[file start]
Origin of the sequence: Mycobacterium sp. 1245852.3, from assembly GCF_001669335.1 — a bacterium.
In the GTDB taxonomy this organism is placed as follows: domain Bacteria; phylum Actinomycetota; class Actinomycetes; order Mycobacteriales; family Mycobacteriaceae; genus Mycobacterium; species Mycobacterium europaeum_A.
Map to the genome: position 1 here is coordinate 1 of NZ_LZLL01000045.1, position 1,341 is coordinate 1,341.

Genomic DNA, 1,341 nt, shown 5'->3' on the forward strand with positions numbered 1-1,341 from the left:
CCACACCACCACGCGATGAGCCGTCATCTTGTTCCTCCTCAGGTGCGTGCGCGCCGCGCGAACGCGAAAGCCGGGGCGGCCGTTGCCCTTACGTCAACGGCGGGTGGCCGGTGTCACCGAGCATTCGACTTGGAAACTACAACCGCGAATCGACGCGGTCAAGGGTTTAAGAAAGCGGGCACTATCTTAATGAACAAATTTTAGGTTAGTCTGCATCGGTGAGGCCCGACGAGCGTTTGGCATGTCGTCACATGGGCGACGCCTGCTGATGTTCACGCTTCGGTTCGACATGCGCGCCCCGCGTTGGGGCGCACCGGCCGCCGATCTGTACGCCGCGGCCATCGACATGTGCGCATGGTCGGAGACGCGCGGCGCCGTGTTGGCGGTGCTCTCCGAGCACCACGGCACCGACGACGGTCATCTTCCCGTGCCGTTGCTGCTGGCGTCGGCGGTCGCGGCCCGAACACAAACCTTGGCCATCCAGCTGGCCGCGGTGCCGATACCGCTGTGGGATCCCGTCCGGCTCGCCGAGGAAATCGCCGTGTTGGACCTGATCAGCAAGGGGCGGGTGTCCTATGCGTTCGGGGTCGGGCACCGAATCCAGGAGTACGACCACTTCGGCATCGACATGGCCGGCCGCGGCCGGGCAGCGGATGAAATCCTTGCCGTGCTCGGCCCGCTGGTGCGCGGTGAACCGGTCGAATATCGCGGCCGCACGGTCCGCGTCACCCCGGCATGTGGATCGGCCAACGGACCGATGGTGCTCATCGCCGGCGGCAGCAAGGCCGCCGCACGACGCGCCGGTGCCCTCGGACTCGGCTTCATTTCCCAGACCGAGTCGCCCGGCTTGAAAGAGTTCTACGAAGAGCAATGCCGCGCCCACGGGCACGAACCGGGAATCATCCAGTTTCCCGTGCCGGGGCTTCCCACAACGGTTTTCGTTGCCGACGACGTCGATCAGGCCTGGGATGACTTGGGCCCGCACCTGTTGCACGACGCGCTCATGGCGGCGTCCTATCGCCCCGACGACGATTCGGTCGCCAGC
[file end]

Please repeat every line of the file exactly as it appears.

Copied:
Origin of the sequence: Mycobacterium sp. 1245852.3, from assembly GCF_001669335.1 — a bacterium.
In the GTDB taxonomy this organism is placed as follows: domain Bacteria; phylum Actinomycetota; class Actinomycetes; order Mycobacteriales; family Mycobacteriaceae; genus Mycobacterium; species Mycobacterium europaeum_A.
Map to the genome: position 1 here is coordinate 1 of NZ_LZLL01000045.1, position 1,341 is coordinate 1,341.

Genomic DNA, 1,341 nt, shown 5'->3' on the forward strand with positions numbered 1-1,341 from the left:
CCACACCACCACGCGATGAGCCGTCATCTTGTTCCTCCTCAGGTGCGTGCGCGCCGCGCGAACGCGAAAGCCGGGGCGGCCGTTGCCCTTACGTCAACGGCGGGTGGCCGGTGTCACCGAGCATTCGACTTGGAAACTACAACCGCGAATCGACGCGGTCAAGGGTTTAAGAAAGCGGGCACTATCTTAATGAACAAATTTTAGGTTAGTCTGCATCGGTGAGGCCCGACGAGCGTTTGGCATGTCGTCACATGGGCGACGCCTGCTGATGTTCACGCTTCGGTTCGACATGCGCGCCCCGCGTTGGGGCGCACCGGCCGCCGATCTGTACGCCGCGGCCATCGACATGTGCGCATGGTCGGAGACGCGCGGCGCCGTGTTGGCGGTGCTCTCCGAGCACCACGGCACCGACGACGGTCATCTTCCCGTGCCGTTGCTGCTGGCGTCGGCGGTCGCGGCCCGAACACAAACCTTGGCCATCCAGCTGGCCGCGGTGCCGATACCGCTGTGGGATCCCGTCCGGCTCGCCGAGGAAATCGCCGTGTTGGACCTGATCAGCAAGGGGCGGGTGTCCTATGCGTTCGGGGTCGGGCACCGAATCCAGGAGTACGACCACTTCGGCATCGACATGGCCGGCCGCGGCCGGGCAGCGGATGAAATCCTTGCCGTGCTCGGCCCGCTGGTGCGCGGTGAACCGGTCGAATATCGCGGCCGCACGGTCCGCGTCACCCCGGCATGTGGATCGGCCAACGGACCGATGGTGCTCATCGCCGGCGGCAGCAAGGCCGCCGCACGACGCGCCGGTGCCCTCGGACTCGGCTTCATTTCCCAGACCGAGTCGCCCGGCTTGAAAGAGTTCTACGAAGAGCAATGCCGCGCCCACGGGCACGAACCGGGAATCATCCAGTTTCCCGTGCCGGGGCTTCCCACAACGGTTTTCGTTGCCGACGACGTCGATCAGGCCTGGGATGACTTGGGCCCGCACCTGTTGCACGACGCGCTCATGGCGGCGTCCTATCGCCCCGACGACGATTCGGTCGCCAGC